“People are getting a busy signal when they try to apply over the phone. You can’t use the Internet and you can’t use the phone. So now fax machines are like, ‘Look who’s come crawling back!’” — Jimmy Fallon

To its credit, the administration retooled and relaunched the site by December 2013 and hit its stated goal of signing up 7 million people by the end of the first quarter of 2014. Nonetheless, substantial damage had already been done. Hundreds of millions of dollars had been spent, and by April 2014 Sebelius had resigned after taking ultimate responsibility for the launch debacle.

What went wrong

In retrospect, the management and technical problems that plagued Healthcare.gov throughout its development seem fairly apparent.

A February 2016 report issued by HHS’ Office of the Inspector General stated that the most critical misstep made by the project team leading up to launch was “absence of clear leadership, which caused delays in decision-making, lack of clarity in project tasks and the inability of CMS to recognize the magnitude of problems as the project deteriorated.” Other contributing factors included devoting too much time to policy issues rather than to actual site development, poor technical decisions and improper management of the key development contract. The report also criticized CMS’ organizational structure and culture, which hampered coordination, pushed back against warnings of “bad news” and failed to alter plans in the face of problems.

The Government Accountability Office (GAO), in a separate analysis, pointed out CMS shortcomings in the areas of capacity planning for the site, as well as failure to correct software coding errors and implement full functionality prior to launch. Additionally, GAO said, “Healthcare.gov and its supporting systems were not fully tested prior to launch, and test documentation was missing key elements such as criteria for determining whether a system passed a test.”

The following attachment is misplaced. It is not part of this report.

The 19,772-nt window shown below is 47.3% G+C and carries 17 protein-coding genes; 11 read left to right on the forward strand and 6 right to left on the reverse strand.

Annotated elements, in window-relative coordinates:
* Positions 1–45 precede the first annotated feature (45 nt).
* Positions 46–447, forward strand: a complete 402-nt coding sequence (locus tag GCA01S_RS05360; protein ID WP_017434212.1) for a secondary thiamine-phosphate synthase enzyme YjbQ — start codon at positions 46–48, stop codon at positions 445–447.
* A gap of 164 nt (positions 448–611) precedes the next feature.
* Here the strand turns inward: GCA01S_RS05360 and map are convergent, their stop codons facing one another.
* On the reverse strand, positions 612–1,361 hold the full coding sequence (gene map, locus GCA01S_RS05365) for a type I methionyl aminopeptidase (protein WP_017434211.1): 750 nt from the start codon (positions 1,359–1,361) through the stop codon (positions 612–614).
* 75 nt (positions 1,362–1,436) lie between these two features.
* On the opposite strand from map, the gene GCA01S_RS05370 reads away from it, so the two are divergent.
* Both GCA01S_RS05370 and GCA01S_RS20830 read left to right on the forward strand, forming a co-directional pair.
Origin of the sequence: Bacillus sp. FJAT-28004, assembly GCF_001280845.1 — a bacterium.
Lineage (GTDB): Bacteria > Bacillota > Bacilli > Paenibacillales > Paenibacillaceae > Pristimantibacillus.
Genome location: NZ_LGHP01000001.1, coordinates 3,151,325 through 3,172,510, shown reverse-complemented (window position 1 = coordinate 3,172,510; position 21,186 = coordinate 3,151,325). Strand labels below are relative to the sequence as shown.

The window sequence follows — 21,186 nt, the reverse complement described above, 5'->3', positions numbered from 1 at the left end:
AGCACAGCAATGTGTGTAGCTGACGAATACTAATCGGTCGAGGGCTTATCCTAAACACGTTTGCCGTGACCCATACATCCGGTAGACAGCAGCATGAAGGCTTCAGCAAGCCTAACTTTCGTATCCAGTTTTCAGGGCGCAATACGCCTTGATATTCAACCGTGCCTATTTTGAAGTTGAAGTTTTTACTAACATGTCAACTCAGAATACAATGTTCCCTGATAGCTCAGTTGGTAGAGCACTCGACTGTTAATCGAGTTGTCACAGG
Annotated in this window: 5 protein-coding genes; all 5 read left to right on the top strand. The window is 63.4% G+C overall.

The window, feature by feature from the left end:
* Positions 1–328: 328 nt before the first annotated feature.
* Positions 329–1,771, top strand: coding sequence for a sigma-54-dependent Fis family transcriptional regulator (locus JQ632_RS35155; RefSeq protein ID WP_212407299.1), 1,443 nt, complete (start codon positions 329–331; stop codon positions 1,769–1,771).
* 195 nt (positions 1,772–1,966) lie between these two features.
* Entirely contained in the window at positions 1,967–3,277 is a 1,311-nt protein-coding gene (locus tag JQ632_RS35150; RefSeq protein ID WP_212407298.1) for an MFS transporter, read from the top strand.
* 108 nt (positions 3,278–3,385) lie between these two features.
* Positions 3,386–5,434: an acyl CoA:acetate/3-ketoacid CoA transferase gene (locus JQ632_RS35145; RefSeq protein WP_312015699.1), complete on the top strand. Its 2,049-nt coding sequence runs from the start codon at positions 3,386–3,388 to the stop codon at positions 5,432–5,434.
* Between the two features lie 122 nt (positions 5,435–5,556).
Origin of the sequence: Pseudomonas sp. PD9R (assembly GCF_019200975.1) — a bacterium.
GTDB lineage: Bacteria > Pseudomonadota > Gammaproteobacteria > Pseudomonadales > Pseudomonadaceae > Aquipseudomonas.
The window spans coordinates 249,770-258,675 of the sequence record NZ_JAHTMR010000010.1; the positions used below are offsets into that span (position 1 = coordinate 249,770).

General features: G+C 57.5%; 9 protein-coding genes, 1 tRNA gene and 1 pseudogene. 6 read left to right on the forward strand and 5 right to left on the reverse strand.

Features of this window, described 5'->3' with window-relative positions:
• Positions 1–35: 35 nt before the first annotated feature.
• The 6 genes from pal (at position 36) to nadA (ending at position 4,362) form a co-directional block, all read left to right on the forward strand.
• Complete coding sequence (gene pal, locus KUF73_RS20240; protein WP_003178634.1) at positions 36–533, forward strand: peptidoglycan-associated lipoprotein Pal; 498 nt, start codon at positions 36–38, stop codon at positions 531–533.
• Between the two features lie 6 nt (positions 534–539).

A CIO retrospective summarized the project’s faults and how the fiasco could have been prevented: “Healthcare.gov was a single, Big Bang rollout that couldn’t be stopped.” The huge undertaking should have been tracked forward in incremental stages, with early and complete testing, and a more flexible scope to find areas of risk before they unexpectedly appeared.

Not a singular instance

Despite all the negative fallout, perhaps we shouldn’t be surprised with Healthcare.gov’s early-phase stumbles. Standish Group, an advisory firm focusing on software project performance, studied 3,555 projects from 2003 through 2012 that had labor costs of at least $10 million.

The takeaway: Only about 6 percent were deemed successful. A majority, 52 percent were “challenged” — meaning over budget, behind schedule or failed to meet user expectations. The rest, about 42 percent, were either scrapped or started anew from scratch.

Further research, from Forrester Consulting, shows that less than 40 percent of IT executives believe their internal IT organizations can regularly deliver projects on time and within budget, due in large part to continually changing user requirements and overburdened departmental resources.